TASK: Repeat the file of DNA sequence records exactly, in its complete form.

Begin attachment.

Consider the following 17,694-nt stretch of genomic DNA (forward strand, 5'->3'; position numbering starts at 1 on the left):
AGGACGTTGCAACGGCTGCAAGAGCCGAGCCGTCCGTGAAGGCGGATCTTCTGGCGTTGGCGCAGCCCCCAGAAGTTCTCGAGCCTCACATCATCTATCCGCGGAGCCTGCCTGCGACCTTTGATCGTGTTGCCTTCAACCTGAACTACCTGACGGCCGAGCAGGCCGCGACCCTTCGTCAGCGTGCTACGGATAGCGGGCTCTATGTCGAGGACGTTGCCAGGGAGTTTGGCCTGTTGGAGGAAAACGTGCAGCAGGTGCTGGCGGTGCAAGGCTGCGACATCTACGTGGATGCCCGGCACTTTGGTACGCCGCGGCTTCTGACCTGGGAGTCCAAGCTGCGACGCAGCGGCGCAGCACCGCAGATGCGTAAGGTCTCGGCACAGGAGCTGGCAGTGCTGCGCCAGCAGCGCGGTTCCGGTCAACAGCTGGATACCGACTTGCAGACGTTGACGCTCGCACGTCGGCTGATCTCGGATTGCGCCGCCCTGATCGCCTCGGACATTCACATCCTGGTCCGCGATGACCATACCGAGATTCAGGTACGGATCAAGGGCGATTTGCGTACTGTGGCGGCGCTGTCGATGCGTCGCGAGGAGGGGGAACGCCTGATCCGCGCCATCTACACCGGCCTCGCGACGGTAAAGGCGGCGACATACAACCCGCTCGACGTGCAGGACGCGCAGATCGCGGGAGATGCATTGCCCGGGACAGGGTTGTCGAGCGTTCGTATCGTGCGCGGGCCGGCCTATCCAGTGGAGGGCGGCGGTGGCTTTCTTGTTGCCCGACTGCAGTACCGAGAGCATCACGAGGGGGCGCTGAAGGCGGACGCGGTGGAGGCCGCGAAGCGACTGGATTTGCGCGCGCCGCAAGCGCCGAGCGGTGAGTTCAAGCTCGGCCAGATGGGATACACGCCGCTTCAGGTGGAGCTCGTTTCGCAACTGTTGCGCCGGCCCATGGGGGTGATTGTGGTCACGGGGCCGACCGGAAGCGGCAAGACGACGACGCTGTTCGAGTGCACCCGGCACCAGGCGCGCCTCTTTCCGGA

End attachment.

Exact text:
Consider the following 17,694-nt stretch of genomic DNA (forward strand, 5'->3'; position numbering starts at 1 on the left):
AGGACGTTGCAACGGCTGCAAGAGCCGAGCCGTCCGTGAAGGCGGATCTTCTGGCGTTGGCGCAGCCCCCAGAAGTTCTCGAGCCTCACATCATCTATCCGCGGAGCCTGCCTGCGACCTTTGATCGTGTTGCCTTCAACCTGAACTACCTGACGGCCGAGCAGGCCGCGACCCTTCGTCAGCGTGCTACGGATAGCGGGCTCTATGTCGAGGACGTTGCCAGGGAGTTTGGCCTGTTGGAGGAAAACGTGCAGCAGGTGCTGGCGGTGCAAGGCTGCGACATCTACGTGGATGCCCGGCACTTTGGTACGCCGCGGCTTCTGACCTGGGAGTCCAAGCTGCGACGCAGCGGCGCAGCACCGCAGATGCGTAAGGTCTCGGCACAGGAGCTGGCAGTGCTGCGCCAGCAGCGCGGTTCCGGTCAACAGCTGGATACCGACTTGCAGACGTTGACGCTCGCACGTCGGCTGATCTCGGATTGCGCCGCCCTGATCGCCTCGGACATTCACATCCTGGTCCGCGATGACCATACCGAGATTCAGGTACGGATCAAGGGCGATTTGCGTACTGTGGCGGCGCTGTCGATGCGTCGCGAGGAGGGGGAACGCCTGATCCGCGCCATCTACACCGGCCTCGCGACGGTAAAGGCGGCGACATACAACCCGCTCGACGTGCAGGACGCGCAGATCGCGGGAGATGCATTGCCCGGGACAGGGTTGTCGAGCGTTCGTATCGTGCGCGGGCCGGCCTATCCAGTGGAGGGCGGCGGTGGCTTTCTTGTTGCCCGACTGCAGTACCGAGAGCATCACGAGGGGGCGCTGAAGGCGGACGCGGTGGAGGCCGCGAAGCGACTGGATTTGCGCGCGCCGCAAGCGCCGAGCGGTGAGTTCAAGCTCGGCCAGATGGGATACACGCCGCTTCAGGTGGAGCTCGTTTCGCAACTGTTGCGCCGGCCCATGGGGGTGATTGTGGTCACGGGGCCGACCGGAAGCGGCAAGACGACGACGCTGTTCGAGTGCACCCGGCACCAGGCGCGCCTCTTTCCGGA